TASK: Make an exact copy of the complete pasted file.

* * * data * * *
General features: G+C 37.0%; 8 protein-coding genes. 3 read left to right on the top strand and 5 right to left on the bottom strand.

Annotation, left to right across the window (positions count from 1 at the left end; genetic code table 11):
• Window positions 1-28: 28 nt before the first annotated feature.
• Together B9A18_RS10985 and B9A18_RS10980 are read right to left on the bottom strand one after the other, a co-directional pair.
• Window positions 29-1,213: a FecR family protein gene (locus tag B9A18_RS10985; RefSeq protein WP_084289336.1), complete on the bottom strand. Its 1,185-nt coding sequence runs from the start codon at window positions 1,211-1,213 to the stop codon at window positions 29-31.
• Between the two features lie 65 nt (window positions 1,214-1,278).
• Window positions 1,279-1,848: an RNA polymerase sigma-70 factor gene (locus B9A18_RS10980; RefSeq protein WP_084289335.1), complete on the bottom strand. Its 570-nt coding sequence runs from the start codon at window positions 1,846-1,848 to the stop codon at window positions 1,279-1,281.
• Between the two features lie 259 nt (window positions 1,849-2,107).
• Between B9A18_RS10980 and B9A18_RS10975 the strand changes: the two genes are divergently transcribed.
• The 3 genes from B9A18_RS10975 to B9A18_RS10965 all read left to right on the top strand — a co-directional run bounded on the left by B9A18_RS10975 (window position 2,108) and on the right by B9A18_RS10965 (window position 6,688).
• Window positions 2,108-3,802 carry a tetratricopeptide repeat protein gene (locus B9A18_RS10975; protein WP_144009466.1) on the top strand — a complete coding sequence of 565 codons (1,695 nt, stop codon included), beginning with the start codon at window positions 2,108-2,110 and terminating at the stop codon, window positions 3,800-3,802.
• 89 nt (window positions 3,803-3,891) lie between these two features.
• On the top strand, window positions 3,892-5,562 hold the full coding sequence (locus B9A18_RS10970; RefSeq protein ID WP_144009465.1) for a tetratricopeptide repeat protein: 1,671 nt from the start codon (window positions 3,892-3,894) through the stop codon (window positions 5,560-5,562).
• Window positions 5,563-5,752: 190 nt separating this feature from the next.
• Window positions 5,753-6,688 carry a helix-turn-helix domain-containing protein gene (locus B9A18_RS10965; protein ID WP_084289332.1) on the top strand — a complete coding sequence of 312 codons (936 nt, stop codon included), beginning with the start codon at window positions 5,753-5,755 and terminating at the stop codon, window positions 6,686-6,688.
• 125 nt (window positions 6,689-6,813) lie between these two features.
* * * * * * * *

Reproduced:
General features: G+C 37.0%; 8 protein-coding genes. 3 read left to right on the top strand and 5 right to left on the bottom strand.

Annotation, left to right across the window (positions count from 1 at the left end; genetic code table 11):
• Window positions 1-28: 28 nt before the first annotated feature.
• Together B9A18_RS10985 and B9A18_RS10980 are read right to left on the bottom strand one after the other, a co-directional pair.
• Window positions 29-1,213: a FecR family protein gene (locus tag B9A18_RS10985; RefSeq protein WP_084289336.1), complete on the bottom strand. Its 1,185-nt coding sequence runs from the start codon at window positions 1,211-1,213 to the stop codon at window positions 29-31.
• Between the two features lie 65 nt (window positions 1,214-1,278).
• Window positions 1,279-1,848: an RNA polymerase sigma-70 factor gene (locus B9A18_RS10980; RefSeq protein WP_084289335.1), complete on the bottom strand. Its 570-nt coding sequence runs from the start codon at window positions 1,846-1,848 to the stop codon at window positions 1,279-1,281.
• Between the two features lie 259 nt (window positions 1,849-2,107).
• Between B9A18_RS10980 and B9A18_RS10975 the strand changes: the two genes are divergently transcribed.
• The 3 genes from B9A18_RS10975 to B9A18_RS10965 all read left to right on the top strand — a co-directional run bounded on the left by B9A18_RS10975 (window position 2,108) and on the right by B9A18_RS10965 (window position 6,688).
• Window positions 2,108-3,802 carry a tetratricopeptide repeat protein gene (locus B9A18_RS10975; protein WP_144009466.1) on the top strand — a complete coding sequence of 565 codons (1,695 nt, stop codon included), beginning with the start codon at window positions 2,108-2,110 and terminating at the stop codon, window positions 3,800-3,802.
• 89 nt (window positions 3,803-3,891) lie between these two features.
• On the top strand, window positions 3,892-5,562 hold the full coding sequence (locus B9A18_RS10970; RefSeq protein ID WP_144009465.1) for a tetratricopeptide repeat protein: 1,671 nt from the start codon (window positions 3,892-3,894) through the stop codon (window positions 5,560-5,562).
• Window positions 5,563-5,752: 190 nt separating this feature from the next.
• Window positions 5,753-6,688 carry a helix-turn-helix domain-containing protein gene (locus B9A18_RS10965; protein ID WP_084289332.1) on the top strand — a complete coding sequence of 312 codons (936 nt, stop codon included), beginning with the start codon at window positions 5,753-5,755 and terminating at the stop codon, window positions 6,686-6,688.
• 125 nt (window positions 6,689-6,813) lie between these two features.